With so many crises in the world right now, we are all looking for reasons to be optimistic—and for ways that we can help. I will always cherish the hope and community spirit I have experienced at volunteer aid-packing events run by GlobalMedic at its base in Etobicoke.
Rahul Singh, founder and executive director of the humanitarian relief organization, explains: “Everyone’s there for the mission—whether it’s packing the aid, moving it, getting the team to the airport, or getting the aid delivered in the field. But when you start looking past the mission, you realize that we have all genders, all ages, all ethnicities, all educational backgrounds, all political views. We make all these glorious, grandiose statements about Canada, like how diversity is our strength; the dream of inclusivity is actually played out right here.”
Singh, who was appointed to the Order of Ontario in 2012, founded GlobalMedic in 1998 as the David McAntony Gibson Foundation, in honour of his best friend, who had died earlier that year. Singh was working as a paramedic in his native Montreal, and he became determined to bring much-needed skills and aid to places wracked by conflict and catastrophe. The organization started by offering training—for instance, enabling landmine clearance personnel to become paramedics in Cambodia and Sri Lanka.
When Singh moved to Toronto to take up full-time paramedic work, he found a wonderful opportunity to grow his organization. “In the city of Toronto,” says Singh, “more than half the population does not speak English as a first language. Our people are from everywhere, and they care.” GlobalMedic’s first full-fledged disaster mission was to Grenada in 2004, to help residents cope with the devastation wrought by Hurricane Ivan; its second was to Sri Lanka, to help the wounded and displaced in the aftermath of the Boxing Day Tsunami.
GlobalMedic has since undertaken 240 missions around the world. Its largest current operation is in the Ukraine, and its teams in Poland, Romania, and Moldova are feeding and giving shelter to refugees, as well as crossing the border to deliver aid.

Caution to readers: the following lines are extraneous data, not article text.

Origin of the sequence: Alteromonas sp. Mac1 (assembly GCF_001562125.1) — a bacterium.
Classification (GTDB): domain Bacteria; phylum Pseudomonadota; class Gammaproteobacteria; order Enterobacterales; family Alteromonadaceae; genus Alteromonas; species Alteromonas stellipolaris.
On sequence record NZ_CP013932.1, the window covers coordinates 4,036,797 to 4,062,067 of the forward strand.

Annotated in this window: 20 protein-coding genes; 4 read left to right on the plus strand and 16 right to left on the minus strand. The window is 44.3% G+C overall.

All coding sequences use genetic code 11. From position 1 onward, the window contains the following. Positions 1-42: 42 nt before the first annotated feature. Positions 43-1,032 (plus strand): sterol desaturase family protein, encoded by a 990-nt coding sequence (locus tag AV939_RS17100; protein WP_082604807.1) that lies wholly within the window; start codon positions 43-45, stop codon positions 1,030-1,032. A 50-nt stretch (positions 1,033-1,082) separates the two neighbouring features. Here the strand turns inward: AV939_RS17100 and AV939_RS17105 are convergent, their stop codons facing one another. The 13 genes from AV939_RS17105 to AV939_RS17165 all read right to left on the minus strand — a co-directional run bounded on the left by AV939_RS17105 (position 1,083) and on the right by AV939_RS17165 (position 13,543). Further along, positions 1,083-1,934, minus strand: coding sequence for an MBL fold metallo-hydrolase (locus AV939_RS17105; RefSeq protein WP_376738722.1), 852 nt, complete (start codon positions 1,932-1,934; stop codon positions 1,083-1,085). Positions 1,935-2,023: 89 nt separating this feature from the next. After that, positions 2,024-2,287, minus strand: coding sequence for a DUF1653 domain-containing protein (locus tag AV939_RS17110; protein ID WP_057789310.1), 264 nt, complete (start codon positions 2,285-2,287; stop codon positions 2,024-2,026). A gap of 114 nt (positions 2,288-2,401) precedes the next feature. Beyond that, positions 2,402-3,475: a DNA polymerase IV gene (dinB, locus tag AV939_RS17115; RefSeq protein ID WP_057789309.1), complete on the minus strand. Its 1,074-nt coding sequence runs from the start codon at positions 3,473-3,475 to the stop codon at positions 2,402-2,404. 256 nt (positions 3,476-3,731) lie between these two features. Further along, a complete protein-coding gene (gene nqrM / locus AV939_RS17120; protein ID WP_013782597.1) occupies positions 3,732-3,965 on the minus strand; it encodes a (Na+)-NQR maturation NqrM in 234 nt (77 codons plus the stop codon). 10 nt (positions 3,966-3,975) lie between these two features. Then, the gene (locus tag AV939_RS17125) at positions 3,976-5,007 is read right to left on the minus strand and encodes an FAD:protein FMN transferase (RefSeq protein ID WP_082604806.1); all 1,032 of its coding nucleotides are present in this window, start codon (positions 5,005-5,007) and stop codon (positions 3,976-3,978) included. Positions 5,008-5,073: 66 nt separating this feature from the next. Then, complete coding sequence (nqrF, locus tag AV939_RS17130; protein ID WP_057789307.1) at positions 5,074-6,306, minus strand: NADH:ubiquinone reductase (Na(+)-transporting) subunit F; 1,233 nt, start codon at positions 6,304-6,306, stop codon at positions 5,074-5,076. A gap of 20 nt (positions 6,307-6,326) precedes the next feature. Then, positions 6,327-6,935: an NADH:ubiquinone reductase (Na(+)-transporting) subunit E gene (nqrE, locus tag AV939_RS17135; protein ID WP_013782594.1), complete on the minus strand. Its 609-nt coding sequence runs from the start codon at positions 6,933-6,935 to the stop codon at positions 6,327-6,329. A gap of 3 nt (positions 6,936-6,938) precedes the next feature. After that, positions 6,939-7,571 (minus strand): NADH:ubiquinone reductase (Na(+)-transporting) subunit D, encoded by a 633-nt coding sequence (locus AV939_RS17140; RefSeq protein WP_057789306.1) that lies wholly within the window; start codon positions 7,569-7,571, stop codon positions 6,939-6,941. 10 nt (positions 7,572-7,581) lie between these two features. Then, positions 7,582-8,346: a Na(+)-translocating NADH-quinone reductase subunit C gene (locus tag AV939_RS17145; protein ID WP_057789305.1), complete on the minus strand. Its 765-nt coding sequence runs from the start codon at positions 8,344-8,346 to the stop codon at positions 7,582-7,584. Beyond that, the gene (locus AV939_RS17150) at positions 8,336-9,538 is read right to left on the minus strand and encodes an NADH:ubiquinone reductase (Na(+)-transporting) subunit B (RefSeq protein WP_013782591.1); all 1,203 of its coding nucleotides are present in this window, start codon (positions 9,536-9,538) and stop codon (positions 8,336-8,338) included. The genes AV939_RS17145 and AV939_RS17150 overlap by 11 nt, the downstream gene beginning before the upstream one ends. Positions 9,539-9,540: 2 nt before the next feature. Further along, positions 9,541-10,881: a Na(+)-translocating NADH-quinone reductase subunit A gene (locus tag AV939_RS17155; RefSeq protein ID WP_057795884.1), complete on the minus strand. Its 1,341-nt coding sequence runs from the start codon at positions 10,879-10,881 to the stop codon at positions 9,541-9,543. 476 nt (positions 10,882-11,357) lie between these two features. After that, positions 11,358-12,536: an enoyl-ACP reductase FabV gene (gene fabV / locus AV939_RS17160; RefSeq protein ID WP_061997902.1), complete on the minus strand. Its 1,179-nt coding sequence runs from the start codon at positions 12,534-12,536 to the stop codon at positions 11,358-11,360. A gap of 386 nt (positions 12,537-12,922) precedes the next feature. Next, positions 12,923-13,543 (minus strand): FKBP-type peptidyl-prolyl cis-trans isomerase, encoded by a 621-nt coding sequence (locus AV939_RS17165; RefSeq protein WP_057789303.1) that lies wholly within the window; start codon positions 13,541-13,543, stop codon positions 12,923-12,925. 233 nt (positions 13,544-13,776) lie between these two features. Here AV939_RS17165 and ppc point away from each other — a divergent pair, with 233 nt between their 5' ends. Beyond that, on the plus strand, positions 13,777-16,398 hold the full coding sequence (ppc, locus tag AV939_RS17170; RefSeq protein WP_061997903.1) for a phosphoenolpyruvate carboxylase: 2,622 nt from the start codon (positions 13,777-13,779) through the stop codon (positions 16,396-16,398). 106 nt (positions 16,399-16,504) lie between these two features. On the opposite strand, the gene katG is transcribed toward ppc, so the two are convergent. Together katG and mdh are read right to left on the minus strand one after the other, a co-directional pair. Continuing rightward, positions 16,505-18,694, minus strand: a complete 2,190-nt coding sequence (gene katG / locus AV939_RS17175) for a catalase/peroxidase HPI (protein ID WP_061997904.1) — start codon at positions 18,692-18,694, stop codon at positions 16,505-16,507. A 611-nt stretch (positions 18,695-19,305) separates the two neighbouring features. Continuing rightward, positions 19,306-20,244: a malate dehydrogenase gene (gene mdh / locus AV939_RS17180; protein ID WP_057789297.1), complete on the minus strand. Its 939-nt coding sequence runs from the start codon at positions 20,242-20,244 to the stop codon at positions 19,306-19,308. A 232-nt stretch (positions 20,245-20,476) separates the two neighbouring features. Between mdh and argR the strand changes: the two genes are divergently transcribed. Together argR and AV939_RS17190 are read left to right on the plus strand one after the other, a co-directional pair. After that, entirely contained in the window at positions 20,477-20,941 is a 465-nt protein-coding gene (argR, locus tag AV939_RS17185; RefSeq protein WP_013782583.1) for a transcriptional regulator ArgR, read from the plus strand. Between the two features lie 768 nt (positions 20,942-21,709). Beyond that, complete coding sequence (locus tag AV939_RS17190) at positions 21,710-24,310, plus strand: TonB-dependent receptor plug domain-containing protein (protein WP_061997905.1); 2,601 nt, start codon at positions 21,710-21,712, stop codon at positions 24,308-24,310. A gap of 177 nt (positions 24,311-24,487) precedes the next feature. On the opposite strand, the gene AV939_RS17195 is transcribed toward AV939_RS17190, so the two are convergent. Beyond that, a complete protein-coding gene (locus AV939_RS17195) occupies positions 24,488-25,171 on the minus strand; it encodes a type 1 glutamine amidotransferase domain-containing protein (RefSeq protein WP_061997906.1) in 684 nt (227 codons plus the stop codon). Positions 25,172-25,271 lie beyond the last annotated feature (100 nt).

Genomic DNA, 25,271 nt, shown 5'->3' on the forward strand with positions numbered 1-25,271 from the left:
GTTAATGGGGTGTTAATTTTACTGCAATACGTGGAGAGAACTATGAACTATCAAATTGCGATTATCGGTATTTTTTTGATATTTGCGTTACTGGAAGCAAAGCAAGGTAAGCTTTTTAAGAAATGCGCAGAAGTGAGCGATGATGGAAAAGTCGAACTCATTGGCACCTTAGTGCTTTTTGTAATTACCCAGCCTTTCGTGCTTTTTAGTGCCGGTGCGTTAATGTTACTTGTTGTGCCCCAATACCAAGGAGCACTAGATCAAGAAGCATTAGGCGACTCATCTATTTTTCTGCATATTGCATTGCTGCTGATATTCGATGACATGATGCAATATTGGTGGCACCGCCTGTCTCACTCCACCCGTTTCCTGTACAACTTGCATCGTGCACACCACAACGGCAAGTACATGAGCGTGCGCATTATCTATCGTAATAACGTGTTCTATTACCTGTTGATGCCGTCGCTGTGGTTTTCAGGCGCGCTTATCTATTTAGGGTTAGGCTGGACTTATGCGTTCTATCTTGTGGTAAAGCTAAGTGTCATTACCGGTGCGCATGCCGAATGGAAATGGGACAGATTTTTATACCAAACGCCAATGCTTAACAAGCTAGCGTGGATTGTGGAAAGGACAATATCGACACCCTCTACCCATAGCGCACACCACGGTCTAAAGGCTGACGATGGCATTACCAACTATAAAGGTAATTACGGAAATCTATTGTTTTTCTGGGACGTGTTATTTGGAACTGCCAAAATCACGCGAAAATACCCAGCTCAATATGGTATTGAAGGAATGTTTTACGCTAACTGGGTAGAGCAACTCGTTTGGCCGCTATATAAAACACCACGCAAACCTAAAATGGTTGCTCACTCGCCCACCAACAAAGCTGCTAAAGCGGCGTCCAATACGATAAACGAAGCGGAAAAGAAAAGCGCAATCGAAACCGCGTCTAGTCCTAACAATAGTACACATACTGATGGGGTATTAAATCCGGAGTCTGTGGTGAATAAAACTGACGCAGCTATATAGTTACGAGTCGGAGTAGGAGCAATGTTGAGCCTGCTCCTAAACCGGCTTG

One hallmark of GlobalMedic’s work is made-in-Ontario innovation, and Singh and his team have been working with paramedic and film students at his alma mater, Humber College, to make instructional videos that teach people in the Ukraine how to use first-aid kits. “The young people on camera are three weeks away from graduating,” says Singh, “and they’re helping strangers they’ll never meet. It could be the single most impactful thing that they ever do.”
GlobalMedic is also helping at home in Ontario. It has just opened a vertical farm in Oakville to grow microgreens for food banks. And since the outset of the pandemic, it has helped approximately 250,000 people get vaccinations by supporting clinics in hotspot areas and underserved neighbourhoods, and has offered food and hygiene kits to those in need.
The theme of this year’s World Health Day, which we recently celebrated on April 7, was “Our planet, our health.” With their inspiring work at home and abroad, Rahul Singh and GlobalMedic are strengthening the connections between the local and the global, between Ontario and the world. By building community, they are building resilience.
— The Honourable Elizabeth Dowdeswell, Lieutenant Governor of Ontario
One of a Lieutenant Governor’s great privileges is to celebrate Ontarians from all backgrounds and corners of the province. Ontario’s honours and awards formally and publicly acknowledge the excellence, achievements, and contributions of role models from all walks of life. In doing so, they strengthen the fabric of communities and shape the aspirations of Ontarians. On April 25th, it will be my honour to invest the 2019 appointees of the Order of Ontario at a special ceremony at Queen’s Park in Toronto. Learn how to nominate someone for the Order of Ontario here: https://www.ontario.ca/page/order-ontario#section-3